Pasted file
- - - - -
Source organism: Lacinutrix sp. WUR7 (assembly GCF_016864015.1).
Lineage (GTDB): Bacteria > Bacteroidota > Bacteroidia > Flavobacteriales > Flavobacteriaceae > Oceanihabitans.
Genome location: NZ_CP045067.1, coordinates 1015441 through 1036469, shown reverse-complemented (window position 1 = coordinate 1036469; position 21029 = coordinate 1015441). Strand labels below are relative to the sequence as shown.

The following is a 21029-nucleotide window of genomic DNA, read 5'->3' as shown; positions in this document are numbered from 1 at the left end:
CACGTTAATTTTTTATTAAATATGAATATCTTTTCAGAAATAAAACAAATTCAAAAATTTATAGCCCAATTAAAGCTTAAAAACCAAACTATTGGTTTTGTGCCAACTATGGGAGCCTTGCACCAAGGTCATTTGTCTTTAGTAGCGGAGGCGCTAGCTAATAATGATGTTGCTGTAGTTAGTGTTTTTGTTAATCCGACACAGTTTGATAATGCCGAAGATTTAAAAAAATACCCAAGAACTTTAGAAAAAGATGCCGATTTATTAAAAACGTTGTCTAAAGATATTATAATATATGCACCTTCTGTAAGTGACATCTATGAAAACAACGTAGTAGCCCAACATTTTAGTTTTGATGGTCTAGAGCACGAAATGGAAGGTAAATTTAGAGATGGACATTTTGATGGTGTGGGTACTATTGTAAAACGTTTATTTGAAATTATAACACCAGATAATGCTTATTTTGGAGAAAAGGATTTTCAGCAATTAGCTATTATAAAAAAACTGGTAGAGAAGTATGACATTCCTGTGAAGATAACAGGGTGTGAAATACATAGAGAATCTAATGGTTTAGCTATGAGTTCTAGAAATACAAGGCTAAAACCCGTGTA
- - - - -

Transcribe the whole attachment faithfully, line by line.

Source organism: Lacinutrix sp. WUR7 (assembly GCF_016864015.1).
Lineage (GTDB): Bacteria > Bacteroidota > Bacteroidia > Flavobacteriales > Flavobacteriaceae > Oceanihabitans.
Genome location: NZ_CP045067.1, coordinates 1015441 through 1036469, shown reverse-complemented (window position 1 = coordinate 1036469; position 21029 = coordinate 1015441). Strand labels below are relative to the sequence as shown.

The following is a 21029-nucleotide window of genomic DNA, read 5'->3' as shown; positions in this document are numbered from 1 at the left end:
CACGTTAATTTTTTATTAAATATGAATATCTTTTCAGAAATAAAACAAATTCAAAAATTTATAGCCCAATTAAAGCTTAAAAACCAAACTATTGGTTTTGTGCCAACTATGGGAGCCTTGCACCAAGGTCATTTGTCTTTAGTAGCGGAGGCGCTAGCTAATAATGATGTTGCTGTAGTTAGTGTTTTTGTTAATCCGACACAGTTTGATAATGCCGAAGATTTAAAAAAATACCCAAGAACTTTAGAAAAAGATGCCGATTTATTAAAAACGTTGTCTAAAGATATTATAATATATGCACCTTCTGTAAGTGACATCTATGAAAACAACGTAGTAGCCCAACATTTTAGTTTTGATGGTCTAGAGCACGAAATGGAAGGTAAATTTAGAGATGGACATTTTGATGGTGTGGGTACTATTGTAAAACGTTTATTTGAAATTATAACACCAGATAATGCTTATTTTGGAGAAAAGGATTTTCAGCAATTAGCTATTATAAAAAAACTGGTAGAGAAGTATGACATTCCTGTGAAGATAACAGGGTGTGAAATACATAGAGAATCTAATGGTTTAGCTATGAGTTCTAGAAATACAAGGCTAAAACCCGTGTA